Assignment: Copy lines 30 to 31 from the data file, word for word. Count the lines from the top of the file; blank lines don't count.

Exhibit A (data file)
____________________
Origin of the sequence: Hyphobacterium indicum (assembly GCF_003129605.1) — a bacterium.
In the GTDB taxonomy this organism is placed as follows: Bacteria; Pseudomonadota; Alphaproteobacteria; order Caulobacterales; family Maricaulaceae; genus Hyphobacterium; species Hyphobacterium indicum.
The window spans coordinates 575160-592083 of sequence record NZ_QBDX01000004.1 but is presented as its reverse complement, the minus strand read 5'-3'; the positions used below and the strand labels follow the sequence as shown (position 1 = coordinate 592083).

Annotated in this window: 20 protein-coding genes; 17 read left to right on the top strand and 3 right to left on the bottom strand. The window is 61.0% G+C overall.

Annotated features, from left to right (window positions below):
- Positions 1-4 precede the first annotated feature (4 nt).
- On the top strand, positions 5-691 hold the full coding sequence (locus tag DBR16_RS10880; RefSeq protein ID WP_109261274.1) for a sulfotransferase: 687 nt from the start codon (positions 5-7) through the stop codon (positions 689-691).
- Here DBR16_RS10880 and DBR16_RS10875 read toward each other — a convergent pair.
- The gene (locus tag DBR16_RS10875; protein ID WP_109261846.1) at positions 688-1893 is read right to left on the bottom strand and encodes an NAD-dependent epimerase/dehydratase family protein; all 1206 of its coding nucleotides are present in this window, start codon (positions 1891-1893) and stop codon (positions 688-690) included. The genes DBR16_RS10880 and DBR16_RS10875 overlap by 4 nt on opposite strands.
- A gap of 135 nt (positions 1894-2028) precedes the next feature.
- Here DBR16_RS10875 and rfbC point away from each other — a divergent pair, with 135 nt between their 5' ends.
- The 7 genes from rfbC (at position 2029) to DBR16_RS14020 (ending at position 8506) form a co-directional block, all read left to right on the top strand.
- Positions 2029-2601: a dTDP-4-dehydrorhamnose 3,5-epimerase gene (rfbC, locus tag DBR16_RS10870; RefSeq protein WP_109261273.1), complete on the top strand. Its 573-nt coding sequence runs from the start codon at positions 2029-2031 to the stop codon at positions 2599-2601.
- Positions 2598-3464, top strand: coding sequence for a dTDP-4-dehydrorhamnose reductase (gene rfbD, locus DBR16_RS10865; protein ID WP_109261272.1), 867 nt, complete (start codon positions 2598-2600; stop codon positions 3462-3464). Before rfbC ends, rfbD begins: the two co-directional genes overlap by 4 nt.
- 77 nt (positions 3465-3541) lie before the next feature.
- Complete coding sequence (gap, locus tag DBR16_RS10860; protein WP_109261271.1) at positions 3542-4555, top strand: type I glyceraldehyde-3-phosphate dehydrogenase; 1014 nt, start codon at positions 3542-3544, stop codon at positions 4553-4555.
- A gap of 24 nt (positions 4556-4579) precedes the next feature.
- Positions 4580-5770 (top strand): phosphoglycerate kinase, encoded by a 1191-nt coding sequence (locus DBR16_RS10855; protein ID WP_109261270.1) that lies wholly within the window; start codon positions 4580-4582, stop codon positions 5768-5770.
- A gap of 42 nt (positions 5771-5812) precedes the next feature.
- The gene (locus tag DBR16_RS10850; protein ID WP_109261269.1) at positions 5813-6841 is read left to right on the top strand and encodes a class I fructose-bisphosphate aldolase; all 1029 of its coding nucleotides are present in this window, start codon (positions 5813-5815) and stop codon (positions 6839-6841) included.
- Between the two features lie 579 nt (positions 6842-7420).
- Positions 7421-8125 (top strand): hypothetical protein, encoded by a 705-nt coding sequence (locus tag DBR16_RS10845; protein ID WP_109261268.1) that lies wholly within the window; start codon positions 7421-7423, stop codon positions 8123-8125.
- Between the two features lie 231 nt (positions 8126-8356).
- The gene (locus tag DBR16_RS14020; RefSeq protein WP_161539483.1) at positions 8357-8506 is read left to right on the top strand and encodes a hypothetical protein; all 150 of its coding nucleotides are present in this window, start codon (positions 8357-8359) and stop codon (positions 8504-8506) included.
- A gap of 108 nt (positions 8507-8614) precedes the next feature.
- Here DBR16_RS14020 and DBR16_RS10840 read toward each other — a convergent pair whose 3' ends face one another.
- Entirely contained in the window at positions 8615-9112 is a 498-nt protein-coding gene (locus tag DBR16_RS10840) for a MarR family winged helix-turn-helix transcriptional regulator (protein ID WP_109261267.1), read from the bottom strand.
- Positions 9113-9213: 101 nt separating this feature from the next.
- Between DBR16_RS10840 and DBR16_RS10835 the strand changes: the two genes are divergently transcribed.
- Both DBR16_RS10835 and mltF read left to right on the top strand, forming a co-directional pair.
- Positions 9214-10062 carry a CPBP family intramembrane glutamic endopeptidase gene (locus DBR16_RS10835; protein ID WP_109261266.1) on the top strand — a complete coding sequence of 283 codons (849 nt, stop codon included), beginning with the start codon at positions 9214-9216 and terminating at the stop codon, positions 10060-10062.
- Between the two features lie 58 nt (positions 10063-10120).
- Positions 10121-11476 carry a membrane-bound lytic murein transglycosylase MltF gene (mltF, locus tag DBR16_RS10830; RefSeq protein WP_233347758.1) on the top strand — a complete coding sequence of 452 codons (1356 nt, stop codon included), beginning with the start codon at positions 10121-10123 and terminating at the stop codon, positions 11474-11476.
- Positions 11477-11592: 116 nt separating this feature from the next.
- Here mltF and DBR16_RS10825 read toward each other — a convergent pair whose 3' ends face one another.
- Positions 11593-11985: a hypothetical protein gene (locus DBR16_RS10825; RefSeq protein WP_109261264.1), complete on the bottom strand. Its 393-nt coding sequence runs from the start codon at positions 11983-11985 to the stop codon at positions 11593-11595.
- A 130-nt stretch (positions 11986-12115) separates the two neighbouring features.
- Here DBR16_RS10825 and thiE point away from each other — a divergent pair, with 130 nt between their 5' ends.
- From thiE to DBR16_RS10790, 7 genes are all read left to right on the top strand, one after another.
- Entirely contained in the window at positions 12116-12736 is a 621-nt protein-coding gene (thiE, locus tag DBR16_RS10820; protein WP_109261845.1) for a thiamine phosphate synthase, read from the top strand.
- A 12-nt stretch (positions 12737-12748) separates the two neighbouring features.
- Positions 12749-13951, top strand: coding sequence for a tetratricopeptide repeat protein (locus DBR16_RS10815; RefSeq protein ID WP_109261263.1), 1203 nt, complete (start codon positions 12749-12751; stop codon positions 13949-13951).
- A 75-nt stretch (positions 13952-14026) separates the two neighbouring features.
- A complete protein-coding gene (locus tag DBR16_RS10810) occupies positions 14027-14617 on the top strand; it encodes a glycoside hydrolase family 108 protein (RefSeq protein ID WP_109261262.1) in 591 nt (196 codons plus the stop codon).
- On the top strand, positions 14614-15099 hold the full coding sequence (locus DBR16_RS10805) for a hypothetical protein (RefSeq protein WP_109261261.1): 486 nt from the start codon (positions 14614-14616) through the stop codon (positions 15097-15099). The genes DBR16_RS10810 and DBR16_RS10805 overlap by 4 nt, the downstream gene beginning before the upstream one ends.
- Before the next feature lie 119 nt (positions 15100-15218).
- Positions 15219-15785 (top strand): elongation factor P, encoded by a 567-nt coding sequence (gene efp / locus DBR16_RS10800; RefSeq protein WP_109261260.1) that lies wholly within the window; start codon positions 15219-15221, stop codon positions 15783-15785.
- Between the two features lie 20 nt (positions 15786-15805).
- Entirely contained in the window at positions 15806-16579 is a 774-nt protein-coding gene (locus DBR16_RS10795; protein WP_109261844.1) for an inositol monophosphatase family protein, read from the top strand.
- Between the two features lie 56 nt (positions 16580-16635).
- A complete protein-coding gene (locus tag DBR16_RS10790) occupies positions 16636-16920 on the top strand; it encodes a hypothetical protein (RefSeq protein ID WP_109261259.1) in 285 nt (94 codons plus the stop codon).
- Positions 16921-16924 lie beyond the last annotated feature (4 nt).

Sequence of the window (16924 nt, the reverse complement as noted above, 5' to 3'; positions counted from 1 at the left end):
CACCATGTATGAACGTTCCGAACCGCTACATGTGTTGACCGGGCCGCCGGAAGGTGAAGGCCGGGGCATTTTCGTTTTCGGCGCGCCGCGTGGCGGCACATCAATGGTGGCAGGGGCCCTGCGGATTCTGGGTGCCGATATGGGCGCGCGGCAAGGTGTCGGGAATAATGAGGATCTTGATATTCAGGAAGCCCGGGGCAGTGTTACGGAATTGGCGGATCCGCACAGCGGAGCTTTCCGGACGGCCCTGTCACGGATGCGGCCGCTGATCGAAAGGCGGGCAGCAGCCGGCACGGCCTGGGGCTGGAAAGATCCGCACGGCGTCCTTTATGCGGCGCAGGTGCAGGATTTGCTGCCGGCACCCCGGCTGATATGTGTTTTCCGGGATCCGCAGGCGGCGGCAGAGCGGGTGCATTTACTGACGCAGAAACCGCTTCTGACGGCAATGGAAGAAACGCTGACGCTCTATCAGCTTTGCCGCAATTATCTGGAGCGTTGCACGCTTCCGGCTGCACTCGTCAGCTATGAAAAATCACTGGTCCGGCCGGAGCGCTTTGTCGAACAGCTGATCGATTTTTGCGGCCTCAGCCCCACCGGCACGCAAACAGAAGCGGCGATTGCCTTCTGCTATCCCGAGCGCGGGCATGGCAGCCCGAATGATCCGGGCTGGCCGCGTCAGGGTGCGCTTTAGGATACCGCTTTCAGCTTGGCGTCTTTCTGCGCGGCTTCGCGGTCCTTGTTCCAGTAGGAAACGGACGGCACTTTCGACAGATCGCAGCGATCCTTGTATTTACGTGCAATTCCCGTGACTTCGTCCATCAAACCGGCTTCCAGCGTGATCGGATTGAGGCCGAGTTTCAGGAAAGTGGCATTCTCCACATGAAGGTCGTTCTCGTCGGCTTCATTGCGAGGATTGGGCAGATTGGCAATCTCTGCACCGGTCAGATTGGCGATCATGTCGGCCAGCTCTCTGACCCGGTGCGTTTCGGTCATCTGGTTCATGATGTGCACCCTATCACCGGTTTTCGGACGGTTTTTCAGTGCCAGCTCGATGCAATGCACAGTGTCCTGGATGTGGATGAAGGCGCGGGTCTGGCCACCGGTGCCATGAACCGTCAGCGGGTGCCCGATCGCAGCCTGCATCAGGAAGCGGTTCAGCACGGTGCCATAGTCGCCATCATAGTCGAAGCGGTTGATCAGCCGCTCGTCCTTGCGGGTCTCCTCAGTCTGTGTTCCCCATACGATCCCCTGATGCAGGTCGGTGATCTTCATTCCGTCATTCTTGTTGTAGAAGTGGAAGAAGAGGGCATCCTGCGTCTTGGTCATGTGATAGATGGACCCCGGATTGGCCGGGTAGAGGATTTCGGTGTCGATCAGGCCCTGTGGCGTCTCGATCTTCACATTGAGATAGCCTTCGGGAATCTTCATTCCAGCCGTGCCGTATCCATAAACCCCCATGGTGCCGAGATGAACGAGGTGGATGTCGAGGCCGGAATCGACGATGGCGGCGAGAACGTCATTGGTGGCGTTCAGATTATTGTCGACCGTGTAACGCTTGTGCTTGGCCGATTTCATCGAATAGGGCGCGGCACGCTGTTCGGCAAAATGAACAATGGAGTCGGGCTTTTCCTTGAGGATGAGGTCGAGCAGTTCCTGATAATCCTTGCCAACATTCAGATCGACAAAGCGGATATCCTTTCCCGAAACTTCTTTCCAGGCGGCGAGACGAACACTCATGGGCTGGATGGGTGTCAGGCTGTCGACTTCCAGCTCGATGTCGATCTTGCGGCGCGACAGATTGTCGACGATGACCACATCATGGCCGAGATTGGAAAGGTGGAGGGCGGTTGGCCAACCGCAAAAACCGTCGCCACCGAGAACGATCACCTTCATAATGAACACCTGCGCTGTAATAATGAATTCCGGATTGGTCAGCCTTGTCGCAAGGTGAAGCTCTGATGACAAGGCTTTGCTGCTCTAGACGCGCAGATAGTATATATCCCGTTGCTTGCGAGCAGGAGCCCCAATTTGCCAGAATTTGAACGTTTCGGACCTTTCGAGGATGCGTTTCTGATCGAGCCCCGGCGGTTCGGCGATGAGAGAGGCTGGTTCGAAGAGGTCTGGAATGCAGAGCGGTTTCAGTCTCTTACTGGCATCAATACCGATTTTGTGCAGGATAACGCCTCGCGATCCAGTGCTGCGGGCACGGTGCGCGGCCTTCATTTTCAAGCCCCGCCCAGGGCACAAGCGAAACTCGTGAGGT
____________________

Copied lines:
- Both DBR16_RS10835 and mltF read left to right on the top strand, forming a co-directional pair.
- Positions 9214-10062 carry a CPBP family intramembrane glutamic endopeptidase gene (locus DBR16_RS10835; protein ID WP_109261266.1) on the top strand — a complete coding sequence of 283 codons (849 nt, stop codon included), beginning with the start codon at positions 9214-9216 and terminating at the stop codon, positions 10060-10062.